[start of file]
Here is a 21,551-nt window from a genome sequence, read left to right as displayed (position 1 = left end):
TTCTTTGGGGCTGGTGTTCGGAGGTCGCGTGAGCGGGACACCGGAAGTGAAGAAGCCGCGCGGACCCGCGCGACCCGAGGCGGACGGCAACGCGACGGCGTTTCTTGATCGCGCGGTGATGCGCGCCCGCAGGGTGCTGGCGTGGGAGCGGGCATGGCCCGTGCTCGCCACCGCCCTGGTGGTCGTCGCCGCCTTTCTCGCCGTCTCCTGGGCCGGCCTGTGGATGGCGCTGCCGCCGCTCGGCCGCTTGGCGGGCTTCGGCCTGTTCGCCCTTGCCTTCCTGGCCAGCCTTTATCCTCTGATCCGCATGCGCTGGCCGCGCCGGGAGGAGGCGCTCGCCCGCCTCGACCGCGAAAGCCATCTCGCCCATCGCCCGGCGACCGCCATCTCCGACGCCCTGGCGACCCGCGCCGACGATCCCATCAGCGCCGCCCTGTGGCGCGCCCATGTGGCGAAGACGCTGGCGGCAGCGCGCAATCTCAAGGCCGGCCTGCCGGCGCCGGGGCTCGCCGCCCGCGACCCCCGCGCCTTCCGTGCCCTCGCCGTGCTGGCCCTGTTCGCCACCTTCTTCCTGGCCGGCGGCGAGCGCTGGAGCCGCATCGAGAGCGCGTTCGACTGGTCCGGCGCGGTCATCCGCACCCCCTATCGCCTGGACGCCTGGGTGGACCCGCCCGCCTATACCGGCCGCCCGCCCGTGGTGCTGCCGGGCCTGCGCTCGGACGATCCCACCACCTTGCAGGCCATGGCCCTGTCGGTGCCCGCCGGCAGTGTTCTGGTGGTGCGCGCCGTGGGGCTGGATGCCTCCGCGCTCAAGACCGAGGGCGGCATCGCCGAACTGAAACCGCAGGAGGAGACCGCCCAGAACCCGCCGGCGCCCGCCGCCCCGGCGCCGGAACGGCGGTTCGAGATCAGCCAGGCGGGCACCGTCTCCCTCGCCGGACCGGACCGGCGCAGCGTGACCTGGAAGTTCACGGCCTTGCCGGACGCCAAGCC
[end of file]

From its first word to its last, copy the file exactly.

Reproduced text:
Here is a 21,551-nt window from a genome sequence, read left to right as displayed (position 1 = left end):
TTCTTTGGGGCTGGTGTTCGGAGGTCGCGTGAGCGGGACACCGGAAGTGAAGAAGCCGCGCGGACCCGCGCGACCCGAGGCGGACGGCAACGCGACGGCGTTTCTTGATCGCGCGGTGATGCGCGCCCGCAGGGTGCTGGCGTGGGAGCGGGCATGGCCCGTGCTCGCCACCGCCCTGGTGGTCGTCGCCGCCTTTCTCGCCGTCTCCTGGGCCGGCCTGTGGATGGCGCTGCCGCCGCTCGGCCGCTTGGCGGGCTTCGGCCTGTTCGCCCTTGCCTTCCTGGCCAGCCTTTATCCTCTGATCCGCATGCGCTGGCCGCGCCGGGAGGAGGCGCTCGCCCGCCTCGACCGCGAAAGCCATCTCGCCCATCGCCCGGCGACCGCCATCTCCGACGCCCTGGCGACCCGCGCCGACGATCCCATCAGCGCCGCCCTGTGGCGCGCCCATGTGGCGAAGACGCTGGCGGCAGCGCGCAATCTCAAGGCCGGCCTGCCGGCGCCGGGGCTCGCCGCCCGCGACCCCCGCGCCTTCCGTGCCCTCGCCGTGCTGGCCCTGTTCGCCACCTTCTTCCTGGCCGGCGGCGAGCGCTGGAGCCGCATCGAGAGCGCGTTCGACTGGTCCGGCGCGGTCATCCGCACCCCCTATCGCCTGGACGCCTGGGTGGACCCGCCCGCCTATACCGGCCGCCCGCCCGTGGTGCTGCCGGGCCTGCGCTCGGACGATCCCACCACCTTGCAGGCCATGGCCCTGTCGGTGCCCGCCGGCAGTGTTCTGGTGGTGCGCGCCGTGGGGCTGGATGCCTCCGCGCTCAAGACCGAGGGCGGCATCGCCGAACTGAAACCGCAGGAGGAGACCGCCCAGAACCCGCCGGCGCCCGCCGCCCCGGCGCCGGAACGGCGGTTCGAGATCAGCCAGGCGGGCACCGTCTCCCTCGCCGGACCGGACCGGCGCAGCGTGACCTGGAAGTTCACGGCCTTGCCGGACGCCAAGCC